.comment-link {margin-left:.6em;}

This Old Crack House

From log house to farmhouse. Farmhouse to townhouse. Townhouse to apartment house. Apartment house to crack house. Crack house to our house. Our house to our home.

Free JavaScripts provided
by The JavaScript Source

Monday, July 11, 2005

History Lesson

I took this rim lock off of a closet door in our bedroom. The closet was re arranged when the house was re-modeled back in 1887. I certainly didn't expect to find this though.




See those four screws on the right. They have flat tips. Flat tipped screws were manufactured before 1846 when the machinery became available to put points on them like the two on the left.Based on the fact that there was bare wood exposed on the door when this lock was removed and how difficult it was to get the screws to turn, I would venture to say that this lock has never been removed. I could also speculate that this was the door to the original closet. It would appear that it was moved and re-hung. I would have done the same thing so I shouldn' t think it unusual. I'm just surprised that this particular door was of 1840s vintage seeing that it has five panels whereas most of the other older doors have two panels. Oh well, just another bit of quirkiness when this was the Big House on the Prairie.
Time to put that hardware in "ye olde coffee can o' paint stripper" for a day.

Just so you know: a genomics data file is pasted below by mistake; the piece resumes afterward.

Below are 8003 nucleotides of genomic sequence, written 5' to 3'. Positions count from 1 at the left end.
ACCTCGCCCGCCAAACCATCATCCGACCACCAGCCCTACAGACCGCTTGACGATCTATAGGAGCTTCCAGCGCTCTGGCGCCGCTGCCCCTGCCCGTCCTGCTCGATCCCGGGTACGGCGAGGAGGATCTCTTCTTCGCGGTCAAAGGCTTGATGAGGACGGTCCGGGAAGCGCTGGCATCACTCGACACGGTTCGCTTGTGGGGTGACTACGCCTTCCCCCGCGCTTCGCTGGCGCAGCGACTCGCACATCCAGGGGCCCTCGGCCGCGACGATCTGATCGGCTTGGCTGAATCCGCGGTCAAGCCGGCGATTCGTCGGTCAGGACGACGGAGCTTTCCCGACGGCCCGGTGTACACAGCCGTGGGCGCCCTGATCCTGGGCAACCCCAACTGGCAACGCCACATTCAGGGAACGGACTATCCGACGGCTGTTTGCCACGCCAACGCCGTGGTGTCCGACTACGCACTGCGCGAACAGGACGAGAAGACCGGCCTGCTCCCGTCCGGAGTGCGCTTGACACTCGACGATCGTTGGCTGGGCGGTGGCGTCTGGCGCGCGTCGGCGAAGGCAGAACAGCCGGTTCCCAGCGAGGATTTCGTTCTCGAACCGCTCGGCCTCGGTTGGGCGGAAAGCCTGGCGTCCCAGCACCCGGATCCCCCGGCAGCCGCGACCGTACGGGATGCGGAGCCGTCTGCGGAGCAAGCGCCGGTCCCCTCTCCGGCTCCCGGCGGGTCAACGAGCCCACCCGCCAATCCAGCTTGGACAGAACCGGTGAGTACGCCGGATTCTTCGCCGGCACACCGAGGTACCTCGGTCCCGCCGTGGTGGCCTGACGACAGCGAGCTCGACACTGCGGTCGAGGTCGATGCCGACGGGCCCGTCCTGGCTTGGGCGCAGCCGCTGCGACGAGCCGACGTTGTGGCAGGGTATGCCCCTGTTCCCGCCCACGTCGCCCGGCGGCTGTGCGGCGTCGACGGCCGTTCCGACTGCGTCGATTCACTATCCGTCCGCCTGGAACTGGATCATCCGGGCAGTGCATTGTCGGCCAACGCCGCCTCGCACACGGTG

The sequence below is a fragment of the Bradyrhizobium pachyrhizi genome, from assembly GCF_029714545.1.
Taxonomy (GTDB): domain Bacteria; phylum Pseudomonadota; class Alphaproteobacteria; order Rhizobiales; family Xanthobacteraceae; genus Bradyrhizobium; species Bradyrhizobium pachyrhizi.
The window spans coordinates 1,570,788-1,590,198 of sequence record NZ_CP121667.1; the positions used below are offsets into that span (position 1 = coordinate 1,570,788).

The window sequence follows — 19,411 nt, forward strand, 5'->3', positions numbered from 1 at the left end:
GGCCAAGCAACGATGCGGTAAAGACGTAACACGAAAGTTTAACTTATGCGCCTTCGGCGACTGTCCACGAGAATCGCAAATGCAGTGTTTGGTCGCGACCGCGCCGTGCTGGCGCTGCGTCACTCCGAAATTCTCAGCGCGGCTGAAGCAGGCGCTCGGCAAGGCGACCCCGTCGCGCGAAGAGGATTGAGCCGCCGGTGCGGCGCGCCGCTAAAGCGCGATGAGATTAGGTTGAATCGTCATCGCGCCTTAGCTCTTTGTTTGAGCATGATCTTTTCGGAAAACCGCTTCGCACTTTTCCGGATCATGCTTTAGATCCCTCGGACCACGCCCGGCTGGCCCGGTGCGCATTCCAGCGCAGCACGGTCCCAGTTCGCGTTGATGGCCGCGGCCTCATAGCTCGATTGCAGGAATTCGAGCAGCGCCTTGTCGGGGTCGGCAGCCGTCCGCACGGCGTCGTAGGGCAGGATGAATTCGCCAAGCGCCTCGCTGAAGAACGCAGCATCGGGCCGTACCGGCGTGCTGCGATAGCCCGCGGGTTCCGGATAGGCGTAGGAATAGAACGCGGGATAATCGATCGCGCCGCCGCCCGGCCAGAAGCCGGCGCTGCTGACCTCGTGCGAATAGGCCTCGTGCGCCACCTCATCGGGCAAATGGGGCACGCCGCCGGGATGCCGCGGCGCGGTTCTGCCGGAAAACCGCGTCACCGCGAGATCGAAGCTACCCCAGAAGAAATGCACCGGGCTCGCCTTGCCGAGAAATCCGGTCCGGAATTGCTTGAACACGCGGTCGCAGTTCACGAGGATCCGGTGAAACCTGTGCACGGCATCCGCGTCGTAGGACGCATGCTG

6 Comments:

At 7/12/2005 9:26 AM, Blogger Greg said...

That’s pretty cool. Needless to say, they don’t make them like that anymore. Is it brass or cast iron.

 
At 7/12/2005 10:39 AM, Blogger Beth said...

That's so cool! I would love to find something like that.

 
At 7/12/2005 11:12 AM, Blogger Scott in Washington said...

I agree, that is mucho cool, but I just have to ask, how did you know that about the screws - when they started putting tips on them I mean. How does a person come to know things like that?

SD

 
At 7/12/2005 12:06 PM, Blogger Gary said...

To answer Greg's question. The lock is iron with brass parts.
Many of our doors were missing and those that had original hardware showed signs of damage from being kicked in or the rim locks were broken. I just bought three rim locks on Ebay to put on the glass paned doors and the one at the end of the hall. Rim locks are easy to install and look interesting.

For SD, I am a wealth of useless information. Don't ask me how I know so much about nothing. The information about the screws came from a book that we bought right after buying the house. The book is called "The Original Old House Journal Compendium". It was published in 1983 and is a little out of date. It is still useful because it covers all topics of home repair. It lists ways to determine the age of a house. This is one of the ways. Most of the old hardware in the original parts of the house has these screws and is original to the house. There are other things that date houses. Lath type, window configuration, types of nails used and style. When we bought this place we didn't have a clue. I have read and re-read some books and could probably write a detailed description and history of the entire neighborhood at this point.

 
At 7/12/2005 5:31 PM, Blogger Kristin said...

Wow, that sounds like a useful book. I need something like that to figure out when the various parts of my house were added or changed.

 
At 7/16/2005 9:42 PM, Blogger Scott in Washington said...

Thanks for the explanation Gary. The new bathroom looks great. Maybe you should just leave the shower stall off completely and have one big shower with a toilet in it - very convenient!

 

Post a Comment

<< Home